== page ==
Clinical facts about Zika virus infection:
The first well documented case of Zika virus was in 1964, beginning with a mild headache and progressing to a maculopapular rash, fever, and back pain. Within 2 days, the rash was fading, and within 3 days, the fever was gone and only the rash remained. So, the most common symptoms of Zika virus disease are mild fever, rash, conjunctivitis, headaches and arthralgia, which appears between three and twelve days after the mosquito vector bite. One out of four people may not develop symptoms, but among those who are affected, the disease is usually mild with symptoms that can last between two and seven days. Severe disease requiring hospitalization is uncommon. Complications (neurological, autoimmune) are rare, but have been described in the outbreaks in Polynesia.
Figure 1: Zika fever symptoms. The most common symptoms of Zika are fever, rash, joint pain, or red eyes
The symptoms of zika fever are similar to other flaviviruses such as Dengue fever or chikungunya (see figure 2), which means that it can be easily mistaken for one of those illnesses. The majority of cases (60-80%) are asymptomatic. The main clinical symptoms in patients are low-grade fever, conjunctivitis, transient arthritis/arthralgia (mainly in the smaller joints of the hands and feet) and maculopapular rash that often starts on the face and then spreads throughout the body. Hemorrhagic manifestations have been documented in only one instance, hematospermia (red–brown fluid in ejaculate). During the outbreak in French Polynesia there was also noted to be a concomitant increase in cases of Guillain-Barré Syndrome which could have been due to Zika but has not been proven.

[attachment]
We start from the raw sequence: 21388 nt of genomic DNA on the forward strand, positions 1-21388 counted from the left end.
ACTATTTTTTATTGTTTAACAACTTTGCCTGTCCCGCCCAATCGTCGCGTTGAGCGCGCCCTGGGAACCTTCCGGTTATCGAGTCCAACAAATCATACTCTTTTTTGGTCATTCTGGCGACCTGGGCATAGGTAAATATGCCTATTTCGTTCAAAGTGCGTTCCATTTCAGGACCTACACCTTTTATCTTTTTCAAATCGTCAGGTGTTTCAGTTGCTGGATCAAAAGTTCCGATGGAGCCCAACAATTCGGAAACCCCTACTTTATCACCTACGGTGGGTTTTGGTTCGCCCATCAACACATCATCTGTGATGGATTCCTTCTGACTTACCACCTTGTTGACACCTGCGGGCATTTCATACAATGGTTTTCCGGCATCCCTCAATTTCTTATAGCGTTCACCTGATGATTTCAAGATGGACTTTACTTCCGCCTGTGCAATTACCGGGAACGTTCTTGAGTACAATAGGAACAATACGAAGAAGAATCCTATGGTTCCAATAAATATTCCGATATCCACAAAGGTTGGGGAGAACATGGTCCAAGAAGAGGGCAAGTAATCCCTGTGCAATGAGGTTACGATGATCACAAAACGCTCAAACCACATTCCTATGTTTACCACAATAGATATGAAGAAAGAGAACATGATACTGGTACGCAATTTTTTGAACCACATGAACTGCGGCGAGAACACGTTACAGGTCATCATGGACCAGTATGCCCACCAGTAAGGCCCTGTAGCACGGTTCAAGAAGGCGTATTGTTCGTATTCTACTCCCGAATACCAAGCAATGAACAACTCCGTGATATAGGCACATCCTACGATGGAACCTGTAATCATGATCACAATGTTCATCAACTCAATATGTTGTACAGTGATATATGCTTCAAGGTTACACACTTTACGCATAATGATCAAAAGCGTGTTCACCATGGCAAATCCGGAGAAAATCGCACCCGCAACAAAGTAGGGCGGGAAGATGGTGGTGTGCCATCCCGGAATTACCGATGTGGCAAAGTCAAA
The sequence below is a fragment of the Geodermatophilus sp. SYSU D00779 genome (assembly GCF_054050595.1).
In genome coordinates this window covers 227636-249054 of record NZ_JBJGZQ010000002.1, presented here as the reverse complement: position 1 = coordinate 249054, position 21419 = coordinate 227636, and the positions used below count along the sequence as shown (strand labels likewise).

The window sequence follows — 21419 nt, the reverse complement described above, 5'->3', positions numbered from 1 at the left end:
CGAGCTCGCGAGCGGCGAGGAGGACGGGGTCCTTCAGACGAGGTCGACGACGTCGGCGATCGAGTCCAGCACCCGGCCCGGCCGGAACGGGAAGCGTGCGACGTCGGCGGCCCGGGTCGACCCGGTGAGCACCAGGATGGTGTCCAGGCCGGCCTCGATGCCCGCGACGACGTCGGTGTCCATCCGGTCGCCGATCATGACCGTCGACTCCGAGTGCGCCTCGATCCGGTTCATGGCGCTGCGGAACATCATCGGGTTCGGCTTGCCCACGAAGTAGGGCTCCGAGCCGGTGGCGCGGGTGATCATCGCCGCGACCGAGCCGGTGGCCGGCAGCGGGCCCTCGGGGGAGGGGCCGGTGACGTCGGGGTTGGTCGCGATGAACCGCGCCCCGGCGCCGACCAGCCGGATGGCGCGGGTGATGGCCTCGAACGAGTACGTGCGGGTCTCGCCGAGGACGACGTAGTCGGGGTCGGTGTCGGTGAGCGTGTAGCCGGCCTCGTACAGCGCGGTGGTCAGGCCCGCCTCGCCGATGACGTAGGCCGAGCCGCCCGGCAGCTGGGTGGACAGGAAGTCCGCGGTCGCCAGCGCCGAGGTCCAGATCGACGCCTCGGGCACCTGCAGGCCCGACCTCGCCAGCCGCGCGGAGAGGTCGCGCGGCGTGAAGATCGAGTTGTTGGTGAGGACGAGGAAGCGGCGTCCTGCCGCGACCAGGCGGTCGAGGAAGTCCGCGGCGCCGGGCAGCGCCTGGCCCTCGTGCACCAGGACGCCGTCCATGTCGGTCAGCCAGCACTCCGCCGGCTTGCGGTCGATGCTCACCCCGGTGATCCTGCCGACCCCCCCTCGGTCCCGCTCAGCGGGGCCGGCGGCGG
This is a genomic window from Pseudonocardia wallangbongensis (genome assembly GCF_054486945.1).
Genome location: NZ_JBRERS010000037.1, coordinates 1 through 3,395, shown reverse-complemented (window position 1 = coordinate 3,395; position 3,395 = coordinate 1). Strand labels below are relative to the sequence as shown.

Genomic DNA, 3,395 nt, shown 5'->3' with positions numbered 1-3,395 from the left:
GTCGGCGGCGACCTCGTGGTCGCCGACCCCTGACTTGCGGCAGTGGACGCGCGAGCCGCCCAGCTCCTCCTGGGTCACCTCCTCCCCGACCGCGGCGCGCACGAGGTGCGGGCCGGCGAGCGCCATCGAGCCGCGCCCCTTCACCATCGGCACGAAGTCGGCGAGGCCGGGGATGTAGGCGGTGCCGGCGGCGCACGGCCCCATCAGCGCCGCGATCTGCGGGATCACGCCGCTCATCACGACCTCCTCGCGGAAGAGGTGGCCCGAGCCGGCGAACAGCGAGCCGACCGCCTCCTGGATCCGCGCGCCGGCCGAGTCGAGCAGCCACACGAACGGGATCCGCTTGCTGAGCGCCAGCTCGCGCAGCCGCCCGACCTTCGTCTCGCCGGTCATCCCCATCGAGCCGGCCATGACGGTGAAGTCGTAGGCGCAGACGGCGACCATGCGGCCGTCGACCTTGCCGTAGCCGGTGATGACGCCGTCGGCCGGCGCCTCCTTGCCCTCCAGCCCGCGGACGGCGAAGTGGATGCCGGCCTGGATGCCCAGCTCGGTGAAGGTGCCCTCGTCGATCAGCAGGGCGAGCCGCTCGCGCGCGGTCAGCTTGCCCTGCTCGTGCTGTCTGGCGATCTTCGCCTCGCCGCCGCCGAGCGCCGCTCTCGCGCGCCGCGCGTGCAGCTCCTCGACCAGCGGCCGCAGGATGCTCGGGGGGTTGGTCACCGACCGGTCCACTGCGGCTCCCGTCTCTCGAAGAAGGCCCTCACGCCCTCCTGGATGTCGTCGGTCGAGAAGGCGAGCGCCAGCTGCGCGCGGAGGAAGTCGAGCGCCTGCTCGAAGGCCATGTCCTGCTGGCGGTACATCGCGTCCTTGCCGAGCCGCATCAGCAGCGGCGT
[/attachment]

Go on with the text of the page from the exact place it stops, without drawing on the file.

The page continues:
Figure 2: Comparisment of Dengue, Zika and Chikungunya symptoms. You can also download the original image in high resolution as jpg, tiff or powerpoint file.
Video 1. Brazil links fast-spreading Zika virus to birth defects.
A pregnant woman can pass Zika virus to her fetus during pregnancy. Zika is a cause of microcephaly and other severe fetal brain defects in northeast Brazil (see video 1).
In January 2016, The CDC issued a travel alert for people traveling to regions and certain countries where Zika virus transmission is ongoing: Brazil, Colombia, El Salvador, French Guiana, Guatemala, Haiti, Honduras, Martinique, Mexico, Panama, Paraguay, Puerto Rico, Suriname, and Venezuela. See all the CDC and WHO guidelines. The CDC recommends special precautions for pregnant women and women trying to become pregnant:
- Pregnant women in any trimester should consider postponing travel to the areas where Zika virus transmission is ongoing. Pregnant women who do travel to one of these areas should talk to their doctor or other healthcare provider first and strictly follow steps to avoid mosquito bites during the trip.
- Women trying to become pregnant should consult with their healthcare provider before traveling to these areas and strictly follow steps to prevent mosquito bites during the trip.
Figure 2: Zika fever symptoms of babies born with microcephaly.